Santa Is Tired of Kids Who Only Want iTunes Gift Cards. And He Has a Plan …

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Nov. 28 2012 5:00 AM

Santa Writes a Comic Book

St. Nick is tired of kids who only want iTunes gift cards. And he has a plan …

A couple of years ago, I embarked on a quixotic quest: I gave up the Internet. Surfing, emailing, YouTube-watching—it had taken over my life, eating into time I wanted to be spending with my family, my students, and my work. I documented my four-month Internet fast in a series of articles for Slate, describing the pleasures and challenges of disconnecting. I returned to the Web-enabled world to discover, sadly, that I was no better at resisting the Internet’s siren song. On the plus side, however, I felt rested and inspired and knew I could step away again when I needed to (and not be afraid my life would collapse).

The “Offline” project also gave me the idea for my new book, Adventures in Cartooning: Christmas Special!, in which Santa discovers, to his chagrin, that it’s a whole new digital world out there and the only presents children are asking for these days are video games and iTunes gift cards. So Old St. Nick sets out to remind today’s kids about the pleasures of handmade gifts by creating an old-fashioned item—a comic book. He enlists the help of the Magical Cartooning Elf (naturally), and together with a brave knight they search for a story to hold the attention of a generation of Web-addled kids.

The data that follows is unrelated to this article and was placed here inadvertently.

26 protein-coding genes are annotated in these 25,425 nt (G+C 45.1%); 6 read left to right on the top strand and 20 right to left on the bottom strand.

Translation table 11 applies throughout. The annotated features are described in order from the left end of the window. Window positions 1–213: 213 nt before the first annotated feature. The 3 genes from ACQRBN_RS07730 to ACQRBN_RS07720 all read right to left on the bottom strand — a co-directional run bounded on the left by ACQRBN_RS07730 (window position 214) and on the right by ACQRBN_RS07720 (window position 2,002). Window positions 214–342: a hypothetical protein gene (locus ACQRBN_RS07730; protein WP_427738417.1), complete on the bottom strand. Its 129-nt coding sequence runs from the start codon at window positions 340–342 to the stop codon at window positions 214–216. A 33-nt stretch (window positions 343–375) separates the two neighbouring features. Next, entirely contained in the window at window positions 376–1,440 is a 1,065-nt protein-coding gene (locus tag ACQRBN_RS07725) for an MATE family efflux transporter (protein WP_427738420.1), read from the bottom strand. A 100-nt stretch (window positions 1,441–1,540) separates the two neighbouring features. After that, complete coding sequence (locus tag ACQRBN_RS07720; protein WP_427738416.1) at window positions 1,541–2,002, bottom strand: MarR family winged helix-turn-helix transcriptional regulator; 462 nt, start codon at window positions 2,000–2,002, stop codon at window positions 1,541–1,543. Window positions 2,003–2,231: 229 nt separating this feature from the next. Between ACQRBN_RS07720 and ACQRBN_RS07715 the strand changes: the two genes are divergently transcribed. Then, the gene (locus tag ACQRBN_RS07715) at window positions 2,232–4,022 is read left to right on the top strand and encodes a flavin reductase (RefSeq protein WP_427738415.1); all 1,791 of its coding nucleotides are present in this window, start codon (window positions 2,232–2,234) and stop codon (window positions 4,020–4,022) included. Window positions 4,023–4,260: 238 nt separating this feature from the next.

Below is an excerpt from the book. (And yes, I am aware of the irony that you’ll be reading it on a screen.) I also realize most kids won’t choose a book over a video game. But what’s Christmastime all about if not hoping for a miracle?

Adventures in Cartooning, Christmas Special.




Old St. Nick sets out to remind today’s kids about the pleasures of handmade gifts by creating an old-fashioned item—a comic book.

Illustration by James Sturn.

James Sturm is the director of The Center of Cartoon Studies, a MFA Degree-Granting College in White River Junction, Vt.

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